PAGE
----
The board, though very nice looking is kind of badly laid out in some respects and the lamented pieces are slippery AF and the awkward placing causes bits to fall all over the place which can get really annoying! The only other complaint would be that the cards and symbols are a little counter intuitive and the rule book translation isn’t fantastic, so it’s a bit difficult to get your head around. But all in all Bretagne is a fun game. It isn’t mind blowing but I’d recommend it if you like moderate strategy, a slower pace and lighthouses! I’m glad I bought it and look forward to future plays. More Info
 

Village, Inka & Markus Brand

Post from 2014….

Check out the beautiful art work on Village!

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I really enjoyed this game, I like the fact that there’s no time limit on the game and it can last for half hour on 90 minutes depending on what you choose to do. I thought it was a bit morbid at first that your family have to die every time that you use up too much time (hour glasses) on your score board but it makes sense within the game….the only bad thing is how you invest in your little family members…I was gutted when one of mine went to the paupers grave yard rather than ‘the book’. But to me that’s a mark of a good game because I actually care. It’s really clever, play it. More Info

The Castles of Burgundy, Stefan Feld

Post from Autumn 2014:

I played Castles of Burgundy for the first time and loved it. Just enough time to do everything you want/need without it going on for crazy long. Love the dice rolling element. This is a fairly low priced game and shows in the light weight board and components but it’s nice enough quality to not disappoint. Would recommend, definitely a new favourite. More Info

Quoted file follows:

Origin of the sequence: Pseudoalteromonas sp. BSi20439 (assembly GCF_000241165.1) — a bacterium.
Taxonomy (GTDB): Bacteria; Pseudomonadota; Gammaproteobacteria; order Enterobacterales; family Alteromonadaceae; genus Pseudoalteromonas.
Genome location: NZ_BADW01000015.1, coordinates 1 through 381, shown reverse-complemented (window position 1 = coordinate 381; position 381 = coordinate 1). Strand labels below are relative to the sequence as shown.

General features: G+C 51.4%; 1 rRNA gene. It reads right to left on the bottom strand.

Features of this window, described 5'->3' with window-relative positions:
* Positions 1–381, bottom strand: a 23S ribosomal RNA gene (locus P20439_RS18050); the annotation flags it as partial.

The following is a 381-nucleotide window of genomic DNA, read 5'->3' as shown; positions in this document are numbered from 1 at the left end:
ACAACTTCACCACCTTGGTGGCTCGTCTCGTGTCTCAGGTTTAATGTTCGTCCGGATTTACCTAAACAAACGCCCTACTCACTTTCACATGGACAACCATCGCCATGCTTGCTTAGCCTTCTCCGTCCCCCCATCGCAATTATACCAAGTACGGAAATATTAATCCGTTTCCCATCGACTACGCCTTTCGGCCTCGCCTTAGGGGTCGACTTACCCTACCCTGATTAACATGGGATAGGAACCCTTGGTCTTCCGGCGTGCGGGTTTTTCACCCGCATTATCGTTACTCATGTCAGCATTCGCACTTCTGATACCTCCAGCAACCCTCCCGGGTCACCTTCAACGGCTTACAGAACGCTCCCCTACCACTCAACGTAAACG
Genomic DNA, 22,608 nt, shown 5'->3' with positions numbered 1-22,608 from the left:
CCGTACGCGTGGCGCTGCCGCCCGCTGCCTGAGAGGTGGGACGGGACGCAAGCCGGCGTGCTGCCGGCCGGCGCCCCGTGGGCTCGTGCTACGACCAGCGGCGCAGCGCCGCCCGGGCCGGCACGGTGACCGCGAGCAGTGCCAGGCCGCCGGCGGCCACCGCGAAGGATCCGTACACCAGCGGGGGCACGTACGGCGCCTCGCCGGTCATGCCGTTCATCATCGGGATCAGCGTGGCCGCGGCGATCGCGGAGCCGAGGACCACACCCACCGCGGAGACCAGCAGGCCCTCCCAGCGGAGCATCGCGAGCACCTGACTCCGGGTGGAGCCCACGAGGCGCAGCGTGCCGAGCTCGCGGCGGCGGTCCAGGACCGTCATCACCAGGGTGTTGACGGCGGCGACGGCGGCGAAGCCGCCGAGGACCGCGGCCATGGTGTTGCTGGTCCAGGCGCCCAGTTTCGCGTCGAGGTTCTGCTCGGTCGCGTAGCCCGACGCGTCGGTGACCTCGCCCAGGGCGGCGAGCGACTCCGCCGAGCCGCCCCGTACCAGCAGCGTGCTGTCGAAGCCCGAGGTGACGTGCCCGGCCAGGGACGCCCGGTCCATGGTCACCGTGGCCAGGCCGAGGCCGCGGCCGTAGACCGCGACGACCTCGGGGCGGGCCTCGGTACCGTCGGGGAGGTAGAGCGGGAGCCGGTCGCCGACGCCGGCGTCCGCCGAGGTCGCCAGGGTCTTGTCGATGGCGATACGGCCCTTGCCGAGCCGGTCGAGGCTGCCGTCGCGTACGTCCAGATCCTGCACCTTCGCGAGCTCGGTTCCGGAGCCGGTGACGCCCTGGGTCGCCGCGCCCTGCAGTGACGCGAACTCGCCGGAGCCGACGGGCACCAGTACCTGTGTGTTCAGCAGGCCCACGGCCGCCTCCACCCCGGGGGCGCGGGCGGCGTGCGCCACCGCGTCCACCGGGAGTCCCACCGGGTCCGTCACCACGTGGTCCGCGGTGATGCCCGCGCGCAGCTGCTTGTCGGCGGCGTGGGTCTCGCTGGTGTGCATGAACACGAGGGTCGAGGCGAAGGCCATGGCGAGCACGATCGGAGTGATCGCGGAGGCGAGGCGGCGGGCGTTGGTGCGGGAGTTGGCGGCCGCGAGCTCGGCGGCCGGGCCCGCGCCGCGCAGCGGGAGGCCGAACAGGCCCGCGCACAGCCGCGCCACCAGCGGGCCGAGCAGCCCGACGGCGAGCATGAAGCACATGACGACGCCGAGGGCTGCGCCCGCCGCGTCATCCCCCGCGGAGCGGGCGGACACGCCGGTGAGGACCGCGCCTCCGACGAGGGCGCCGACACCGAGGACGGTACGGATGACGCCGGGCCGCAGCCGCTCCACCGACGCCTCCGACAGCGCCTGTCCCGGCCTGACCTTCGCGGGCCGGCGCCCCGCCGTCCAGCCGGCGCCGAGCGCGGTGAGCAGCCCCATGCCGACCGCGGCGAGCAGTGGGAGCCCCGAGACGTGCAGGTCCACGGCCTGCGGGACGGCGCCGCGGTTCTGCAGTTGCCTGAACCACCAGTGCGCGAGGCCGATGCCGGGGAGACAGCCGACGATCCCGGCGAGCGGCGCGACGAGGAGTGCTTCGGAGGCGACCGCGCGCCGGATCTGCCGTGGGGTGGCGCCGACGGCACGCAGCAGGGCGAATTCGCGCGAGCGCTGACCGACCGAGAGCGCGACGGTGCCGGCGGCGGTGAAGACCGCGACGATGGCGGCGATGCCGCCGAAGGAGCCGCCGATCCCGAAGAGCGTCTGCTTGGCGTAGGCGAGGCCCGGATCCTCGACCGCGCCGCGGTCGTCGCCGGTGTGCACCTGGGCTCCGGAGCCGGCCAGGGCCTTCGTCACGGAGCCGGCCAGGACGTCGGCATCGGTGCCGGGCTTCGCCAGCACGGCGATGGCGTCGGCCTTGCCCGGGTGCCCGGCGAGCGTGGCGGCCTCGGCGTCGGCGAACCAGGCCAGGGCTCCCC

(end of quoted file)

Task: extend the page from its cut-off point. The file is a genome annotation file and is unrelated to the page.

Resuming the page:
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Powergrid, Friedemann Friese

Review from Feb 2014…

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Power Grid was a good play and strangely simplistic, akin to a family game and was about two hours of play. You’ve got to keep your wits about you with this one, be eagle eyed and hope you don’t get out bid on the power stations or lose out on any opportunities! The end game is the amount of buildings on your board and once your behind you’re buggered! Jon lost on a technicality and it was a bit of an empty victory me for me. Maybe next time. Gorgeous big board, lovely old school feel, I even didn’t mind the paper money…well not too much but it’s a bit ick to handle and fiddly. But I’ll let it go because it’s such a cool game. More info